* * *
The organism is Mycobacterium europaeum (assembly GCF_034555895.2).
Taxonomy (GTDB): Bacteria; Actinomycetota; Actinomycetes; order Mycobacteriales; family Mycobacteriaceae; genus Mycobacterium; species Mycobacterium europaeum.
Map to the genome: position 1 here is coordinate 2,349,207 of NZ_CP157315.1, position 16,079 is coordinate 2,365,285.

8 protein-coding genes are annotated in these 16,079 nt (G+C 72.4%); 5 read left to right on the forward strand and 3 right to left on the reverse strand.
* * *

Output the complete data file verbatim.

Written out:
The organism is Mycobacterium europaeum (assembly GCF_034555895.2).
Taxonomy (GTDB): Bacteria; Actinomycetota; Actinomycetes; order Mycobacteriales; family Mycobacteriaceae; genus Mycobacterium; species Mycobacterium europaeum.
Map to the genome: position 1 here is coordinate 2,349,207 of NZ_CP157315.1, position 16,079 is coordinate 2,365,285.

8 protein-coding genes are annotated in these 16,079 nt (G+C 72.4%); 5 read left to right on the forward strand and 3 right to left on the reverse strand.